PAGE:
The book is reminiscent of the Diving Bell and Butterfly by french journalist Jean-Dominique Bauby (Vintage International 1997) . In that book,  Bauby describes the experience of locked-in syndrome, in which he can only control one eye, and communicates by blinking.  While Bailey has more abilities than Bauby, the severe contraints her illness places on her life force her to a similar degree of deliberateness  and observation.   What makes the Bailey’s book unusual, however, is the other topic- snails, and  the degree of natural history.  If you were ever that kid squatting to watch a line of ants, or poking a berry with a stick only to be startled by the sight of a snake coiled ever so carefully in the raspberry canes, or that child who had a drawer full of rocks and bones, and the broken shells of robin’s eggs, if in fact, you love to just know some little fact about a creature that makes it different and interesting- you will like learning about snails.  I was such a child, and assume many people are.  I loved the beauty, wonder, and humor that Bailey brings to the book.  Hope you like it!


Red Headed Pine Sawfly

Several Weeks ago I saw these  hidden in, and eating, the needles of a Scotch pine. (I’m reasonably sure on the tree, if you know otherwise, say so)



Oct 12, 2012:

At first I thought there were only a few of the yellow-green spotted  larvae tucked into the pine needles. Each one has a sweet scent of pine, and they look like caterpillars.  However,  they are not , they are the Redheaded  pine sawfly (Neodiprion lecontei). Sawflies look like flies as adults and like caterpillars as larvae but they are neither flies nor moths and butterflies.  In fact they are in an order of insects more closely related to primitive wasps than anything else.  Unlike Wasps, they have a wide waist. Unlike true flies, adult  sawflies have two pairs of wings.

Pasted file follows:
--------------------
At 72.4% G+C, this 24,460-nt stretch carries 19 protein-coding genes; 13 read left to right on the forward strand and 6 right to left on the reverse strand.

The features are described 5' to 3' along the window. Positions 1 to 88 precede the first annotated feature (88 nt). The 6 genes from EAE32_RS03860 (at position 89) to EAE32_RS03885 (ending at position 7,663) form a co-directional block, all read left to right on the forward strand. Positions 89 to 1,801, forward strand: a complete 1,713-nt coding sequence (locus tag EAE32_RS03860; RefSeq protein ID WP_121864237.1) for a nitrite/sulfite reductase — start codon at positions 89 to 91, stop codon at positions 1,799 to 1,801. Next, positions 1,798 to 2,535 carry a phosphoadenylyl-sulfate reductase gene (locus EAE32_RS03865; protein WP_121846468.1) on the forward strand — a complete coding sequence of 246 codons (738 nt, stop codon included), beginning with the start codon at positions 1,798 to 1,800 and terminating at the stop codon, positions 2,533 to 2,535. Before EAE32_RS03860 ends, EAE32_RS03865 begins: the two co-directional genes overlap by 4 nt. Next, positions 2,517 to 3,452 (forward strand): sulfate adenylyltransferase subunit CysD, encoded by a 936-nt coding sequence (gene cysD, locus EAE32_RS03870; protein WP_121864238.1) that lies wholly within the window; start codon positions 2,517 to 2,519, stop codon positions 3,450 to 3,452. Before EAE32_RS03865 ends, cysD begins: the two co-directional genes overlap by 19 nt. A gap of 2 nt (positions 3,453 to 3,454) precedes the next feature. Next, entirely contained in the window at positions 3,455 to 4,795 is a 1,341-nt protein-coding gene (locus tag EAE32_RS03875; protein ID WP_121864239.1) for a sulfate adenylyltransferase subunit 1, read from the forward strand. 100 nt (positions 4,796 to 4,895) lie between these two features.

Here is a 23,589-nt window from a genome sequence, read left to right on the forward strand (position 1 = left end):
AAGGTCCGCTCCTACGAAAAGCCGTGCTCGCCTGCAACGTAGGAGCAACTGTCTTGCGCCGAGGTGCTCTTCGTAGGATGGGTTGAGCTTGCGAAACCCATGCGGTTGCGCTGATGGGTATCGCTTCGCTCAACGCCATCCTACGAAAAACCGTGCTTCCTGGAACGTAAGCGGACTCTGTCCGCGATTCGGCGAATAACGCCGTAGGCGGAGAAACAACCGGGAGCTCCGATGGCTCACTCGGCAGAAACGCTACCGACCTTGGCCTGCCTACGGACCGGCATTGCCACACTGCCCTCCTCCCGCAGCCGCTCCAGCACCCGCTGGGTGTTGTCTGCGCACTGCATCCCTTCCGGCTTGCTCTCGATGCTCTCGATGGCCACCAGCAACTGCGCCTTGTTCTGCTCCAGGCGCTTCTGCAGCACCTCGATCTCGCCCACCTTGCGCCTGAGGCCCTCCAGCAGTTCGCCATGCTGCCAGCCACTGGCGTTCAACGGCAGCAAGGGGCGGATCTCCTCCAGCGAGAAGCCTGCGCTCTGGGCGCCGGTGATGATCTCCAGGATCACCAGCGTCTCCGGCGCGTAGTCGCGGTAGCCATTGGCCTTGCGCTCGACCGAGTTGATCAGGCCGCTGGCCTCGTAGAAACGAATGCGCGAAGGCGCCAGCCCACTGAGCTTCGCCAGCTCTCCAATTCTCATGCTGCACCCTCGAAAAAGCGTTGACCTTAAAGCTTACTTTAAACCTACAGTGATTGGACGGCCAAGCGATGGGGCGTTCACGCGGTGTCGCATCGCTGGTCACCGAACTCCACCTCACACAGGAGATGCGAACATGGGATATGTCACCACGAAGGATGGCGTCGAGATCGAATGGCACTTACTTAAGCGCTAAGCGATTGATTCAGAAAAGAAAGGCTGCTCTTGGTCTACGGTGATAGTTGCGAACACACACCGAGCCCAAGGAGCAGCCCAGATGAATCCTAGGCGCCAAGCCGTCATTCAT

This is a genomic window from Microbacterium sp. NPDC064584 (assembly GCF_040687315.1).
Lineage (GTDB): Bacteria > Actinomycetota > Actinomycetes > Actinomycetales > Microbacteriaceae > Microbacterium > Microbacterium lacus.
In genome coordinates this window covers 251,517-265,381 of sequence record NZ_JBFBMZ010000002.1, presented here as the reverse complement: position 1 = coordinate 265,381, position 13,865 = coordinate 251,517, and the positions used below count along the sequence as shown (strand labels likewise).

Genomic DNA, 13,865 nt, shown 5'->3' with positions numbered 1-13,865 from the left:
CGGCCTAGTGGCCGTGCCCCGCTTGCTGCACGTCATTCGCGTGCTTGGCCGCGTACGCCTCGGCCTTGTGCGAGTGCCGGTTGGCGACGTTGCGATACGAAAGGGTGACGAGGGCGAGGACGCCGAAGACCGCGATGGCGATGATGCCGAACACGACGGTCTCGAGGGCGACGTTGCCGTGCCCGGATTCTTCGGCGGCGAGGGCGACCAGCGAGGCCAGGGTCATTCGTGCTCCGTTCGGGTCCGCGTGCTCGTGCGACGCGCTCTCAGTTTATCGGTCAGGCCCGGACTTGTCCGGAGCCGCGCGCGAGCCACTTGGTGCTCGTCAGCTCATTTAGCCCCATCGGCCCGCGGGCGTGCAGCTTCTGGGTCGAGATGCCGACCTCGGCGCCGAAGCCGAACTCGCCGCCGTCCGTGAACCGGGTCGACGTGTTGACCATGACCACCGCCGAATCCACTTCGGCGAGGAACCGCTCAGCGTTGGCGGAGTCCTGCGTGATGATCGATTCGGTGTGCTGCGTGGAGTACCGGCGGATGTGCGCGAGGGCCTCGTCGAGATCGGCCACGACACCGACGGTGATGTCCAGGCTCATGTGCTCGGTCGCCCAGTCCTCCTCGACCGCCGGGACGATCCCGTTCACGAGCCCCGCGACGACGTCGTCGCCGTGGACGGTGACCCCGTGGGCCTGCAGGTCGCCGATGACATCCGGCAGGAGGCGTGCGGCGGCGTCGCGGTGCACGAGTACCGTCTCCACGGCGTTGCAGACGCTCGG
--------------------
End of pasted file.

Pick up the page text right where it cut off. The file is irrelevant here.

Why “sawfly”?  The females have a serrated ovipositor they use to saw a hole in a plant to lay eggs.  Most eat plants, and some, like this one, can kill a tree.

As I peered, I saw more and more. They reared up in unison, curving their backs and rearing their three pairs of legs, in the front. They, like caterpillars, cling with what look like extra legs- but they aren’t. Lacking joints, the extra stubs are called “pro-legs”. The rearing behavior is a defense mechanism.

Sawflies can kill a tree by eating all the needles if they do it a couple of years in a row. But these are unlikely to.  As I follow their progress ove rthe next week, they eventually eat about a sixth of the tree’s needles  and I knock them to the ground over a period of days-  calling it “Integrated Pest Management” each time.   Some I know will survive for next year.  Nice to see a new insect I has not noticed before, and to protect the little pine!


Welcome to the Wonder of Everyday Nature